Kerry Heading to Geneva for More Syria Talks With Lavrovby and
U.S. agreed to meeting after making Lavrov wait a day
Joint efforts to find accord have fallen short before
U.S. Secretary of State John Kerry is heading to Geneva in yet another effort to strike a Syria cease-fire deal with his Russian counterpart Sergei Lavrov, the State Department said.
“Their discussion follows recent conversations on Syria and will focus on reducing violence, expanding humanitarian assistance for the Syrian people, and moving towards a political solution needed to end the civil war,” the department said in a statement announcing the meeting scheduled for Friday.
Russia announced on Wednesday that Kerry and Lavrov had agreed to meet for talks in the Swiss city on Sept. 8 and 9. Even after the U.S. denied any such agreement, Russia insisted the meeting was still on track and Lavrov traveled from Moscow for it.
The maneuvering that left Lavrov cooling his heels in Geneva on Thursday reflected the complexities behind efforts to find a political solution to Syria’s 5 1/2-year civil war. It also may have underscored the U.S.’s complaint that Russia had backtracked on earlier steps toward an agreement.
A few hours before announcing Kerry’s trip, State Department spokesman Mark Toner told reporters in Washington, “We’re just not at a point” to confirm a meeting “and that it’s worth his while” for Kerry to go.
With a Geneva meeting back on, Faysal Itani, an analyst with the Atlantic Council in Washington, predicted a U.S.-Russian accord. “Whether the local parties agree or abide” by it “is, of course, another matter,” he said.
The U.S. has been locked in tough negotiations with Russia, whose military intervention in Syria last year reversed the course of the war in favor of its ally, Syrian President Bashar al-Assad. The two countries had hoped to conclude a deal in Geneva almost two weeks ago and then again over the weekend in China, where world leaders had gathered for the Group of 20 summit, but came away empty-handed.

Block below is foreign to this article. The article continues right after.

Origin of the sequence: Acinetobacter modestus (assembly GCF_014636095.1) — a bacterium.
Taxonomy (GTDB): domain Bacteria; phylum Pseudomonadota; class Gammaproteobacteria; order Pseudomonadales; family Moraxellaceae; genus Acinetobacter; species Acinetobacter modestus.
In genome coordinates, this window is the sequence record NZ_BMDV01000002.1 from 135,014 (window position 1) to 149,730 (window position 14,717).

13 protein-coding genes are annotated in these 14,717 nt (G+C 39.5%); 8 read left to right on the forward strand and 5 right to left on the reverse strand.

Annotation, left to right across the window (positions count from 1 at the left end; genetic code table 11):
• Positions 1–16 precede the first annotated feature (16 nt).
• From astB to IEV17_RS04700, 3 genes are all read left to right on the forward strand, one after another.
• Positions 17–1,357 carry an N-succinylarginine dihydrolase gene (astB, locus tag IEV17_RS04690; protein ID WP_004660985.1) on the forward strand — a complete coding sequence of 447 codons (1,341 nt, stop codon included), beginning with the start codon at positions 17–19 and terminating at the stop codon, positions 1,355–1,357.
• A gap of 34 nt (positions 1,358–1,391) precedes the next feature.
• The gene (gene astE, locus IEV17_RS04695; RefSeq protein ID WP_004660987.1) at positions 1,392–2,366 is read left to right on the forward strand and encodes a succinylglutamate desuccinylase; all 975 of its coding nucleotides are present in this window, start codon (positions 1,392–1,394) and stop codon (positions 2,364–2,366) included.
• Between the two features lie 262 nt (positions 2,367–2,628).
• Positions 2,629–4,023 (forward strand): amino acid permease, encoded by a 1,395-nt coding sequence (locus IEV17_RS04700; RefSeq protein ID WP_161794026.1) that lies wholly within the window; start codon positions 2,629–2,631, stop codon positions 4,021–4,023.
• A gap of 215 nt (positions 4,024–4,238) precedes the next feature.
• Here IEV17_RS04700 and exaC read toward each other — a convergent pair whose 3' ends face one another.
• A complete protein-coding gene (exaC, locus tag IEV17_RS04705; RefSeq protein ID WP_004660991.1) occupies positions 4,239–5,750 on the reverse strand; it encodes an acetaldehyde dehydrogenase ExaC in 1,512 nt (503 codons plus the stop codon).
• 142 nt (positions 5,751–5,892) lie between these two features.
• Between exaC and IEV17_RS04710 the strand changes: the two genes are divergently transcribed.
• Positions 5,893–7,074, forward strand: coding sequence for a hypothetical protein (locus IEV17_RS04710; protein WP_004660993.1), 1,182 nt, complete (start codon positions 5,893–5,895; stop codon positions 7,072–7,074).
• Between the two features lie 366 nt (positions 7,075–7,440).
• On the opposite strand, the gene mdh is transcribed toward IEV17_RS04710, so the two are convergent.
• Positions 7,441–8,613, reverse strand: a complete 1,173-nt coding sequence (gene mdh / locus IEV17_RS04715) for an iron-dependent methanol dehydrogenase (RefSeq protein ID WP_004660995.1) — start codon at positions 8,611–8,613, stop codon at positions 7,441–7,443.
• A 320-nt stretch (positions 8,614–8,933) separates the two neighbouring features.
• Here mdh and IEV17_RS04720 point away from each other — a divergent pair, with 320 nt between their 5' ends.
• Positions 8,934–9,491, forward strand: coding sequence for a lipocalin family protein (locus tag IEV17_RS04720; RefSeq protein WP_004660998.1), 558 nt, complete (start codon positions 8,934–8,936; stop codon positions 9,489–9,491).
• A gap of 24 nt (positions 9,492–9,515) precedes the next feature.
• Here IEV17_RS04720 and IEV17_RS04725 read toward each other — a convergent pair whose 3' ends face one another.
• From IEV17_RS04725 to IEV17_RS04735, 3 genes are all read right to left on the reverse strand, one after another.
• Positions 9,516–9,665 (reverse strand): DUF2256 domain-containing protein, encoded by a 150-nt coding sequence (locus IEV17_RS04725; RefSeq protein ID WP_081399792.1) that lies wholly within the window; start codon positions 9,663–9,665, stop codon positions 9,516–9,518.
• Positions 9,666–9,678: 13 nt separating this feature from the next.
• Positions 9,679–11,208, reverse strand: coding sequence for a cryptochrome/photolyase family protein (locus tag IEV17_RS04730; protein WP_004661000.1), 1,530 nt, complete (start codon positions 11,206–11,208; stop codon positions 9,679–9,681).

The civil war in Syria has killed more than 280,000 people and sent millions fleeing to neighboring countries and Europe. It has also let Islamic State seize territory that it’s used as a base to direct and inspire terror attacks worldwide. A partial “cessation of hostilities” in Syria brokered by the U.S. and Russia in February quickly broke down, and broader talks in Geneva over a political solution to the crisis have stalemated.
The U.S. has proposed sharing intelligence with Russia to carry out strikes against Islamic State as well as the al-Qaeda affiliate in Syria, the Nusra Front, now known as Jabhat Fatah Al-Sham. Under this plan, Syria’s air force would be grounded in parts of the country in an effort to halt the humanitarian crisis and end bombing of moderate opposition groups that are supported by the U.S. and its allies, while the various parties would come to the table for talks on a political settlement.
Assad’s forces, backed by pro-Iranian Hezbollah militia and Russian air power, this week cut off the last rebel supply line to the rebel-held eastern part of Aleppo, restoring a siege that was broken last month, the Syrian Observatory for Human Rights said. Syrian troops and their allies also retook almost all the territory lost since a July 31 rebel offensive in south and southwestern Aleppo province, according to the group, which monitors the conflict through activists on the ground.